My son and I have an ongoing technology partnership – we both subscribe to rumor sites that tell us what are likely to be the next new features in our digital products – phones, tablets, and laptops. Then we discuss which of these features are worth waiting for. Finally, we develop a plan for exactly when we will get the “new generation” product, carefully balancing price vs. features vs. timing.
This got me wondering – why don’t we do a similar thing for new cars? In fact, why doesn’t anyone seem to do this? People simply buy a new car when they need or want one – but there doesn’t seem to be any strategy to it.
I think I know the answer, and I think people would be more satisfied if they looked at vehicle purchases more like technology purchases – which they increasingly are.
Automobiles have been around for over 100 years, and that explains most of it. Ignoring the past few years, we can look at 100 years of automotive progress and see that most of the really big innovations were made a long time ago. It sure would have been worth waiting a model year for air conditioning, automatic transmission, power windows, air bags, even day/night mirrors. But those innovations are all decades old. Cars have come down the “innovation curve” for so many years that the pace of new innovations slowed – the new model was not going to be all that different from the old model.
Compare that to digital devices, where each generation of device is significantly superior to the prior generation, and often a new generation device is worth waiting for (iPhone with Touch ID, for example).
Car tech is ever improving like never before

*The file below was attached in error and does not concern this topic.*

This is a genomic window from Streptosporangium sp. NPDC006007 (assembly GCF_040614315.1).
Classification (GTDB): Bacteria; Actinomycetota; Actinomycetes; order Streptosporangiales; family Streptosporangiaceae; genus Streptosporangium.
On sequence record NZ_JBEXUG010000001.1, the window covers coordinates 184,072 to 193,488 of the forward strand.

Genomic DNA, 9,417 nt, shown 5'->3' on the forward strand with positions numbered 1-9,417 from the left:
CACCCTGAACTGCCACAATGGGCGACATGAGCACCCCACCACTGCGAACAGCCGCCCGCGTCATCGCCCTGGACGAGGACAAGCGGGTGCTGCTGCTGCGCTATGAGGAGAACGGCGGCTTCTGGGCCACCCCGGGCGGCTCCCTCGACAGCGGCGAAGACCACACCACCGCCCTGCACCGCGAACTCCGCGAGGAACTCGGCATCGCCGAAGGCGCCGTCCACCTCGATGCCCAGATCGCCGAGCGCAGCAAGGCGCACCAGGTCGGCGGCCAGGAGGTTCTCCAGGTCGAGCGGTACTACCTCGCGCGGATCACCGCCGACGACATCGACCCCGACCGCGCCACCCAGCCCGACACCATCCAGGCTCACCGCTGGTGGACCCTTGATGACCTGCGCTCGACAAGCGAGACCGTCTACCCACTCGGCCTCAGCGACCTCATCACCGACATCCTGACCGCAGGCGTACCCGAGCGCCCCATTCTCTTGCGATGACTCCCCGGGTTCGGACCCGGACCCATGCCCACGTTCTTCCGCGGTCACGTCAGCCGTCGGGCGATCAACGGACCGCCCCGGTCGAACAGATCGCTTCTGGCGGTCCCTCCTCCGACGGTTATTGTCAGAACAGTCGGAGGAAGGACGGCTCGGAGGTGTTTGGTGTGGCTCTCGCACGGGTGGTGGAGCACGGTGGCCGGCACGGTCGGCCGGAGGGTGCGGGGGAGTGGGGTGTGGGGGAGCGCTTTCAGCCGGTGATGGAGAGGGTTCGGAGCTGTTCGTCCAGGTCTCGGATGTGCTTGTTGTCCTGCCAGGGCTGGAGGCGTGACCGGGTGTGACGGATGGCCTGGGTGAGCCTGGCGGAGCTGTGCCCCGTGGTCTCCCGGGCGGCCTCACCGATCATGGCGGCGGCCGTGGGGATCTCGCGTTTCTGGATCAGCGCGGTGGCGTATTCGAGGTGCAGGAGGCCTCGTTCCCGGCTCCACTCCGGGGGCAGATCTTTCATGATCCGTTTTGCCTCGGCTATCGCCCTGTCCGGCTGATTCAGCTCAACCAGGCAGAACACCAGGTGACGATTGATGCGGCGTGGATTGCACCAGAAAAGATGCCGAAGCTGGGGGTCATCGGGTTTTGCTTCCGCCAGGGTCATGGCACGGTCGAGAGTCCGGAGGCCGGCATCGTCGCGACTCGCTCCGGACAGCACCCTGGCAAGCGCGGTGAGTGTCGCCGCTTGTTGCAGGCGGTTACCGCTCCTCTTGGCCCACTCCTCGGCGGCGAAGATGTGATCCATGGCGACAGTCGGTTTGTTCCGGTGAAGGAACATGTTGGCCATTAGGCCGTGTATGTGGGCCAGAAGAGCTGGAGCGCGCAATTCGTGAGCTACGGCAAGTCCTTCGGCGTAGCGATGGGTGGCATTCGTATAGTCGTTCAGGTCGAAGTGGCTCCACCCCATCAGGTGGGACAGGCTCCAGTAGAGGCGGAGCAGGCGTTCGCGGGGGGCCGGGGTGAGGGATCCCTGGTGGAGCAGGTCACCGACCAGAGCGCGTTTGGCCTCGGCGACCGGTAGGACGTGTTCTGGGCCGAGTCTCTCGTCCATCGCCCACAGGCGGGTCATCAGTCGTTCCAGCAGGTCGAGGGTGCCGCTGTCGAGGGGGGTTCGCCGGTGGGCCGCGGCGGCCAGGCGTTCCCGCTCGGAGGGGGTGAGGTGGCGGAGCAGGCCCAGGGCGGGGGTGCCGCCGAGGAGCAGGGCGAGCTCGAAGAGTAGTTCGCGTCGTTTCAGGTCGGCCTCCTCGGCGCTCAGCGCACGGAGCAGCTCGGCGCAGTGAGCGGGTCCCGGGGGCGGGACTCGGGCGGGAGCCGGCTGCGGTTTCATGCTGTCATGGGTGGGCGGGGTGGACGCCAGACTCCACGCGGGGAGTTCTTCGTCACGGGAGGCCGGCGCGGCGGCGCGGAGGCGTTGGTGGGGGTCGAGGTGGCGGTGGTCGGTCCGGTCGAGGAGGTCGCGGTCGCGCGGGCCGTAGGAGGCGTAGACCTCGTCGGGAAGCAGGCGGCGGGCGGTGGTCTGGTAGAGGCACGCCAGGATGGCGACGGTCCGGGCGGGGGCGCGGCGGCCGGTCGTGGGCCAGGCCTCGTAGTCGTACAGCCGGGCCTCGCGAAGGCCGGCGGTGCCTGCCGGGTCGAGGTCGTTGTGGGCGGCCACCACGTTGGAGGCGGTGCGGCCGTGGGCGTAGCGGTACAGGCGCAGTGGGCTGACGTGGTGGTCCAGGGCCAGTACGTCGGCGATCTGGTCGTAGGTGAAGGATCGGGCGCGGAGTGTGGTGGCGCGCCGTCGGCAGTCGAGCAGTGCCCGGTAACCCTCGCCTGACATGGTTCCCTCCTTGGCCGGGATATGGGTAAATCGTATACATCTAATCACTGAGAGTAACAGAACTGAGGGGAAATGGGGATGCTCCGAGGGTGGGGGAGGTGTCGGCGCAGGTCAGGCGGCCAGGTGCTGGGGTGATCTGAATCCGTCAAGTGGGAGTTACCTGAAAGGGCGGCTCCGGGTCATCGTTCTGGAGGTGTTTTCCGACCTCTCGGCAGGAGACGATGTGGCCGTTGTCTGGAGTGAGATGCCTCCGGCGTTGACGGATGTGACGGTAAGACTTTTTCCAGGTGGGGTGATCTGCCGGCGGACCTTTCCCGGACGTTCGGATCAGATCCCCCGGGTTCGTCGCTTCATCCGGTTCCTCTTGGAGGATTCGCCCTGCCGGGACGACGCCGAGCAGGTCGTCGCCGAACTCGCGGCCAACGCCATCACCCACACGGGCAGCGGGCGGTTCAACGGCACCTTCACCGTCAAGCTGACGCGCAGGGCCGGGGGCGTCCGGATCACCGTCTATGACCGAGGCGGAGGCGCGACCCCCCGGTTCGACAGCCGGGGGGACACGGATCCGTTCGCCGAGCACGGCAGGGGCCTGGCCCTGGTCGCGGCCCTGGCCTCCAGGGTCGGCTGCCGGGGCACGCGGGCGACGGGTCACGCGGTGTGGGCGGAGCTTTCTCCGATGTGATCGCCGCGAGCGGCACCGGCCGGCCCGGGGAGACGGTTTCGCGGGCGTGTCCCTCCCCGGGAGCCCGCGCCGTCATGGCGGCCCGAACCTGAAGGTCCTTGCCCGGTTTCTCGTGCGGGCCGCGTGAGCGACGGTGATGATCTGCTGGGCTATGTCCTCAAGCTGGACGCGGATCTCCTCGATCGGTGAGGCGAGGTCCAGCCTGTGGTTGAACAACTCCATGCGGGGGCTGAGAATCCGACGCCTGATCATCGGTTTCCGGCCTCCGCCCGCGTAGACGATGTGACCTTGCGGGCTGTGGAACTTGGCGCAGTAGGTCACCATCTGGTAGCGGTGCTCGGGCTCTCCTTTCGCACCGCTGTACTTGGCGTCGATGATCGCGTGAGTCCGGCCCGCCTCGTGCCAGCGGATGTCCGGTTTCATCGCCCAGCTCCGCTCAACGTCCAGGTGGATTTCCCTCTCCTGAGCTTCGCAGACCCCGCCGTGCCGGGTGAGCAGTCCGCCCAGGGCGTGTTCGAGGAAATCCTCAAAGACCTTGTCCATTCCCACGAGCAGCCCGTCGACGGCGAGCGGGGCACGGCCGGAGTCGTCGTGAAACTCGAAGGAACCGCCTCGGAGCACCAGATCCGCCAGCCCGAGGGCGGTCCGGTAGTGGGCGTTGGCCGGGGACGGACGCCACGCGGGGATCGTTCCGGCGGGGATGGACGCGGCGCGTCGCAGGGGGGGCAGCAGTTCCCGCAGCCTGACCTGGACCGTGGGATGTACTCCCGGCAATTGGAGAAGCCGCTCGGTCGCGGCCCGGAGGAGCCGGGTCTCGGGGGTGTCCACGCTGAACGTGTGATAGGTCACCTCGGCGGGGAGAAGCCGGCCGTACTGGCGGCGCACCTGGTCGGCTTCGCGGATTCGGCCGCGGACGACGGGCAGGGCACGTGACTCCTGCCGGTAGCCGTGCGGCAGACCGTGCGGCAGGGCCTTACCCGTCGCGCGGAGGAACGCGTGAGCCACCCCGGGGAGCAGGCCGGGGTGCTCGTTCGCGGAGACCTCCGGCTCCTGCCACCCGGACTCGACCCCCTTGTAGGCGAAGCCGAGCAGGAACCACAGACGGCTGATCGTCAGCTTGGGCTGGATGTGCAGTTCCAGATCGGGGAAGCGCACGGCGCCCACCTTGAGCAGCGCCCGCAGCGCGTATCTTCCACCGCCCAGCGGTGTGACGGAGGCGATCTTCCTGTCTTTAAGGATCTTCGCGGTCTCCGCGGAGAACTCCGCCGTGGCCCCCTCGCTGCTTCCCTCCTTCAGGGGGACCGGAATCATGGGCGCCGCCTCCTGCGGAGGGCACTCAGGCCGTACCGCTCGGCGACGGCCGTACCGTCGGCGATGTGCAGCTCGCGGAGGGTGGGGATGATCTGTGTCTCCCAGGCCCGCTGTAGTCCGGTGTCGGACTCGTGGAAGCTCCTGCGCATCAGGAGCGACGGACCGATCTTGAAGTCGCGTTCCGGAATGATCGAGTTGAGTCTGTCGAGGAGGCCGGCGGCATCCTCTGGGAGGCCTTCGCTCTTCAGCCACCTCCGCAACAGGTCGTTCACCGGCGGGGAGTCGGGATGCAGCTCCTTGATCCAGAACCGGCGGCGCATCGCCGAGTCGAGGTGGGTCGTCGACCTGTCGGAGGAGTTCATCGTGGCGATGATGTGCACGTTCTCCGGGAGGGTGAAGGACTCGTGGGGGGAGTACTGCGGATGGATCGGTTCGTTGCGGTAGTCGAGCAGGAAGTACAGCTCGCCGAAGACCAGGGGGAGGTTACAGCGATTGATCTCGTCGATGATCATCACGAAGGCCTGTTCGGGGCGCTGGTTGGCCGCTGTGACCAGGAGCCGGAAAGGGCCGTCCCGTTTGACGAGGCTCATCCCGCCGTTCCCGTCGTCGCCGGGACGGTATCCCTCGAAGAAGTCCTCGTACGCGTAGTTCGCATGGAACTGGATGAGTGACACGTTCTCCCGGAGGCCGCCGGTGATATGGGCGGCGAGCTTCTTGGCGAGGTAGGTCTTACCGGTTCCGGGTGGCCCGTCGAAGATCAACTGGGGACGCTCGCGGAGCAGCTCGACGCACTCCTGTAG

However, in the past ten years, the pace of innovation in new automobiles has increased dramatically, thanks to technology developments. Today, there are many features that were worth waiting for, and the number of features that are in development are so great that it may be worth waiting for those and planning your new car purchase like you might plan a technology purchase.
Here are some items that may be worth waiting for – items that can have a material effect on your driving safety or enjoyment – even on your vehicle’s resale value. Some of these items already exist on luxury vehicles, and will trickle down to other vehicles in time. Other items have not been introduced anywhere – yet.
Which of these innovations are you willing to wait for?
Semi-autonomous control and safety features:
- stay-in-lane technology
- adaptive cruise control
- automatic parking
- driver-override systems (where the car can override the driver, if for example the driver is accelerating and about to hit something)
- car-to-car communication
- cameras that see all around the vehicle, not just behind you
- self-cleaning windows and heated wiper blades to melt snow
- sensors that talk to traffic lights and tell you when the light will change
- night-vision (and pedestrian detection) assistance and active “heads-up” information that displays on the windshield (a la virtual reality)
- blind-spot monitoring
- exterior airbags (in the event of an imminent collision)
- side-collision avoidance technologies
- CarPlay and other deep phone integration
- wireless charging
- touchpad and biometric entry and start
- voice-based controls
- independent app integration (features such as active health monitoring)
- 48-volt electrical systems (for handling all the new digital features)
- built-in WiFi
- 3-D gesture based controls
- smartwatch integration
- longer-range electric vehicles
- higher-MPG gas vehicles
- more power
- vehicle-tracking for lower insurance rates
- lighter and stronger materials
- trunks and hatches that open with a gesture
- more comfortable and fatigue-minimizing seats
- self-adjusting high beam lights
- deeper GPS integration (so that, for instance, air conditioning automatically switches to “recirculate” when in a tunnel)
- automated valet parking
To get an idea of what features may be in the next generation model, you can start by doing a search. Say you’ve got a 2014 Nissan Altima and you like it. Search “2018 Nissan Altima features” and then do the same for 2019 and 2020. Let your nose lead you, and you’ll soon have a decent idea of what features are coming (keep in mind that any future plans are subject to rumor and change).
If your old car breaks down, by all means get a new one right away. But if you have a two or three year window to take the new car plunge, it may be well worth your time to wait for the features that you want to be in the new car you want.